Respice...prospice: Philosophy, ethics and medical care- past, present, and future.
© Giordano; licensee BioMed Central Ltd. 2010
Received: 5 October 2010
Accepted: 9 November 2010
Published: 9 November 2010
Respice, adspice, prospice: (Latin) Look to the past, and the present, in order to gauge the future
In an accompanying interview, Prof. Edmund Pellegrino reflects upon a life in medicine and bioethics, and offers his perspectives on the current and future state of these fields. Professor Pellegrino reiterates his oft-cited view of the inextricability of philosophy, ethics and the humanities in science and clinical medicine. This intertwinement must be acknowledged and regarded in any consideration of the nature and extent of the myriad possibilities and problems that can and will arise in medicine, and in the moral decisions mandated by its circumstances. Philosophy, Ethics and Humanities in Medicine (PEHM) responds to these realities by providing a forum for deep discussion of the philosophical bases of science and medicine, so as to attempt to depict 1) the intensity and complexity of the intersection of philosophy and ethics; 2) how this intersection is revealed in research and therapeutics, and 3) how philosophical premises might ground ethical analyses and approaches that are necessary for sound medical care. Simply put, the vision and mission of PEHM is to generate thought and reflection upon the richness of the situations and relationships that are intrinsic to medicine.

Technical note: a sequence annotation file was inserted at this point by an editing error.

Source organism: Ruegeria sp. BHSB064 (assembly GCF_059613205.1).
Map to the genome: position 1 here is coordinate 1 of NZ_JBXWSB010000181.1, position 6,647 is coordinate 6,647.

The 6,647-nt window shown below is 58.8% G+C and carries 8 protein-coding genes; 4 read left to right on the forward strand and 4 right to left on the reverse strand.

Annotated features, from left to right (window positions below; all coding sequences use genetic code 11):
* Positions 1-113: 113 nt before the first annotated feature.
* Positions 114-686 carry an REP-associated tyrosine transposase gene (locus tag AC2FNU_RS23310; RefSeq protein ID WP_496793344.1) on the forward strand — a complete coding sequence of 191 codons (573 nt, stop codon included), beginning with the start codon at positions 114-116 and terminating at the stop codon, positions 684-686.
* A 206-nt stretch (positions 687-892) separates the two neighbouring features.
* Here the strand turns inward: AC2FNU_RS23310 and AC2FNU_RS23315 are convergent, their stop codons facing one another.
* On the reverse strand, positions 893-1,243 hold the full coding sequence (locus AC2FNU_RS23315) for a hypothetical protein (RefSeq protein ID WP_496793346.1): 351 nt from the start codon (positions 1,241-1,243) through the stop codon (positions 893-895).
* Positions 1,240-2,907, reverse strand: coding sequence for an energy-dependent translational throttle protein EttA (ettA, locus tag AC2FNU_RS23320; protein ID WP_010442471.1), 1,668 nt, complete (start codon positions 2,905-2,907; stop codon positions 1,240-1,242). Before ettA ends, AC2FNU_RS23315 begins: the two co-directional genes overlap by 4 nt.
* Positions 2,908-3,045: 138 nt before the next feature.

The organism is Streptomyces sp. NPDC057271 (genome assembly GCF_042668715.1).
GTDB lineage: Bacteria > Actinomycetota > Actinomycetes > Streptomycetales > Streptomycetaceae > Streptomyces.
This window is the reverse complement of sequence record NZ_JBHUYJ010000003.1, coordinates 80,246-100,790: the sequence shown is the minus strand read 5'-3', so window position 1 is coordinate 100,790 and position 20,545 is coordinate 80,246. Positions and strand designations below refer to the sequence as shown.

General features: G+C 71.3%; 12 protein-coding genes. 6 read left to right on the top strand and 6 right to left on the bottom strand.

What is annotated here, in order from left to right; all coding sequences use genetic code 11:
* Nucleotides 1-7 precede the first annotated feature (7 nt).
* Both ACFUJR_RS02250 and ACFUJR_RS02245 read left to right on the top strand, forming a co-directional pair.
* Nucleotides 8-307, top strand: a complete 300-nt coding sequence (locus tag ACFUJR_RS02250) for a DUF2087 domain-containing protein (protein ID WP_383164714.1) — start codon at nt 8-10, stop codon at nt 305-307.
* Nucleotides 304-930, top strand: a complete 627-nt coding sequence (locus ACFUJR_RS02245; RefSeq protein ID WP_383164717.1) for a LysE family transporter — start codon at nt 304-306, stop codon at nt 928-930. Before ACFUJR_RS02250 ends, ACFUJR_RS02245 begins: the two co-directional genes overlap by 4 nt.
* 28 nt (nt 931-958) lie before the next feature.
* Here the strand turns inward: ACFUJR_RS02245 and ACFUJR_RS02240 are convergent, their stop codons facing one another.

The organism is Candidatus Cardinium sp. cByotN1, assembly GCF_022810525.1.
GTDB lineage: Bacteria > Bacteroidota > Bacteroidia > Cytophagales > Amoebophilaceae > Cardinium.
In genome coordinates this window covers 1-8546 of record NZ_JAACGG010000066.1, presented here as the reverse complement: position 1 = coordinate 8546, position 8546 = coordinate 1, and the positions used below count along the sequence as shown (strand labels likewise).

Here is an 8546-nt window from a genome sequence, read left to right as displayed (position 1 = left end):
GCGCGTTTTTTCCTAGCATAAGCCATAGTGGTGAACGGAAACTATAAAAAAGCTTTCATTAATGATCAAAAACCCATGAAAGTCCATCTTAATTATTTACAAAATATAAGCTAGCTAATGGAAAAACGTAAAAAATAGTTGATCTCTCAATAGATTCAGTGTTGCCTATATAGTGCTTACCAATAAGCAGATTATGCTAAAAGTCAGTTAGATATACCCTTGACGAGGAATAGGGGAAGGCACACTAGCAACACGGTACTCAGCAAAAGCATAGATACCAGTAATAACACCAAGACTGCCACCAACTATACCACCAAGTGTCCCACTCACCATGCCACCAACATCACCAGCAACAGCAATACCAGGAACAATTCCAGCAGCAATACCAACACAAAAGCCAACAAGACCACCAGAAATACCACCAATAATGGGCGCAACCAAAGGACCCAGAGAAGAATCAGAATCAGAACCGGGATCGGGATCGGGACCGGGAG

The notion of philosophy, ethics and humanities in medicine is important, as it communicates an appreciation for ethics and humanitarian concern(s) as essential to each and all of the dimensions that contribute to and constitute medicine as a profession and practice. The papers appearing in PEHM illustrate this, and also seek to inform, educate, and at times, provoke debate and controversy. This year has seen a fine complement of papers: some re-examining longstanding questions and constructs of medicine [1–3]; others focusing upon issues that reveal the shifting exigencies and contingencies of healthcare in an evermore technololgic and globalized world culture [4–10], and still others that look to philosophy and history to portend the potential constructs, contexts and concerns that will establish the ethical landscape of medicine in years to come [11–14] Certain papers remain the focus of discourse - and dialectic - for some time as the issues they raise seethe anew in the crucible of professional, public and/or political conversation. To be sure, this has been the case with Prof. Thomas Papadimos' essay "Healthcare Access as a Right not a Privilege: A Construct of Western Thought" , that has stimulated ongoing deliberation and debate upon putative right to medical care, the relationship of ethics to policy, and the assertion of Aristotelian philosophical claims to healthcare-as-right.